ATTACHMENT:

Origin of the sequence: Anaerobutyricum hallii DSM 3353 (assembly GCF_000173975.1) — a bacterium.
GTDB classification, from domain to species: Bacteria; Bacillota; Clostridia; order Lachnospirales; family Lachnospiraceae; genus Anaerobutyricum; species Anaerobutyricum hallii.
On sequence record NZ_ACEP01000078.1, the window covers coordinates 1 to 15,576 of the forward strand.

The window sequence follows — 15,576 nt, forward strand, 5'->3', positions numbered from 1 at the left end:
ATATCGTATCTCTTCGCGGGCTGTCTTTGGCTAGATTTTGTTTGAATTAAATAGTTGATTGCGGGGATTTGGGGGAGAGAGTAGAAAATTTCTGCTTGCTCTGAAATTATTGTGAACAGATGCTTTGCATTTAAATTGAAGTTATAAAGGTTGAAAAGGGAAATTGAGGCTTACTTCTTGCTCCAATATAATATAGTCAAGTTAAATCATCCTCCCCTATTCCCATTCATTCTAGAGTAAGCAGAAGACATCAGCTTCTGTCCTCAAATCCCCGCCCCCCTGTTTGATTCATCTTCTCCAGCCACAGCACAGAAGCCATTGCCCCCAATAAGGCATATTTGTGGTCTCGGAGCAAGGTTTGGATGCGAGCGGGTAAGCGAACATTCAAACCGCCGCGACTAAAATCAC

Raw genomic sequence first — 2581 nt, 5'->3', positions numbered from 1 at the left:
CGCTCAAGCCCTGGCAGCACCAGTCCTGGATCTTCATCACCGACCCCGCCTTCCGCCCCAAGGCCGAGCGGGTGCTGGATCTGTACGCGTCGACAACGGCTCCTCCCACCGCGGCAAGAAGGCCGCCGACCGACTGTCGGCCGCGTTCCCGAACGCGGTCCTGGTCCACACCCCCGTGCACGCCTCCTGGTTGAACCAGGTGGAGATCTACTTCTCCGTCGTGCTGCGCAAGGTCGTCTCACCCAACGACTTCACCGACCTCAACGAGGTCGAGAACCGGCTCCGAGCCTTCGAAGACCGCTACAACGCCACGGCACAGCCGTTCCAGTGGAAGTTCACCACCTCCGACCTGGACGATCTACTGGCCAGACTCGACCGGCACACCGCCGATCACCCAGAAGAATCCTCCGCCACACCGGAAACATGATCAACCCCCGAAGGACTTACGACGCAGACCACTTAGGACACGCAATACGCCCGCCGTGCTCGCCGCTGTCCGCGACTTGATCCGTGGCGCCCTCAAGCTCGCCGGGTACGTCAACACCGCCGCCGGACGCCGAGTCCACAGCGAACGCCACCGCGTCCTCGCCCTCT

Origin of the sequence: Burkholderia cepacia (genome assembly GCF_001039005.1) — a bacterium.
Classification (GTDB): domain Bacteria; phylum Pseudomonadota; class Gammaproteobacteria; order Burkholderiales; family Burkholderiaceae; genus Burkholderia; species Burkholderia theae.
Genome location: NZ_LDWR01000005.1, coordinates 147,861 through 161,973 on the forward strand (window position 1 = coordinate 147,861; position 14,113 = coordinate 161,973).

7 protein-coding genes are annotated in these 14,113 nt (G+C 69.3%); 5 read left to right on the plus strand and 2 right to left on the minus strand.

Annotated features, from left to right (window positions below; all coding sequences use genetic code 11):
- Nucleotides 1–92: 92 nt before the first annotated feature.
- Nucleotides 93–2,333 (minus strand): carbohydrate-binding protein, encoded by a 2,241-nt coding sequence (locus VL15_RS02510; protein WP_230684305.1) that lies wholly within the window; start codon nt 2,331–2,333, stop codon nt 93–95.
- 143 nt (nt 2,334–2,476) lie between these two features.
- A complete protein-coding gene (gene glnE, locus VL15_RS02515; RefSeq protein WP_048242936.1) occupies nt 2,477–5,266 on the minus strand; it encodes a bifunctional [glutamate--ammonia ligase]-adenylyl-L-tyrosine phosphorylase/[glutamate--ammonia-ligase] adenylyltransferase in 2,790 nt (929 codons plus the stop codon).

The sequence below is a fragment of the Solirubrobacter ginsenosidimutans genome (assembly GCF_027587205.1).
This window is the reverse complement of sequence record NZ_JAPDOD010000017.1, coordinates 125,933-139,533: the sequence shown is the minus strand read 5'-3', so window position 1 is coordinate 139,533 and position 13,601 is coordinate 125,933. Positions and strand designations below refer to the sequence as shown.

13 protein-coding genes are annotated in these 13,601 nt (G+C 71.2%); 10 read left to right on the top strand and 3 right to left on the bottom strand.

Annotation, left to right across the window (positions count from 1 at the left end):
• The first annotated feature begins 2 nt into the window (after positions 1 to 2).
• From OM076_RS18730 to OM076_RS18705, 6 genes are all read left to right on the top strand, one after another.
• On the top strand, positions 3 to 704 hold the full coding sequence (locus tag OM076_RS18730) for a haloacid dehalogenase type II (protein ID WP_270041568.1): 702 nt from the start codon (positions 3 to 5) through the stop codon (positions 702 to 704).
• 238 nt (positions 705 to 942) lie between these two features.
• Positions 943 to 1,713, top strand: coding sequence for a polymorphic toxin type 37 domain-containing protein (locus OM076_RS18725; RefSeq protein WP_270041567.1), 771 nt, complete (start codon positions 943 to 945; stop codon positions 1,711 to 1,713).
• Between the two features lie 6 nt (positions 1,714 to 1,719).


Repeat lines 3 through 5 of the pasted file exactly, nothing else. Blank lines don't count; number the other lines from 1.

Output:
On sequence record NZ_ACEP01000078.1, the window covers coordinates 1 to 15,576 of the forward strand.

The window sequence follows — 15,576 nt, forward strand, 5'->3', positions numbered from 1 at the left end:
ATATCGTATCTCTTCGCGGGCTGTCTTTGGCTAGATTTTGTTTGAATTAAATAGTTGATTGCGGGGATTTGGGGGAGAGAGTAGAAAATTTCTGCTTGCTCTGAAATTATTGTGAACAGATGCTTTGCATTTAAATTGAAGTTATAAAGGTTGAAAAGGGAAATTGAGGCTTACTTCTTGCTCCAATATAATATAGTCAAGTTAAATCATCCTCCCCTATTCCCATTCATTCTAGAGTAAGCAGAAGACATCAGCTTCTGTCCTCAAATCCCCGCCCCCCTGTTTGATTCATCTTCTCCAGCCACAGCACAGAAGCCATTGCCCCCAATAAGGCATATTTGTGGTCTCGGAGCAAGGTTTGGATGCGAGCGGGTAAGCGAACATTCAAACCGCCGCGACTAAAATCAC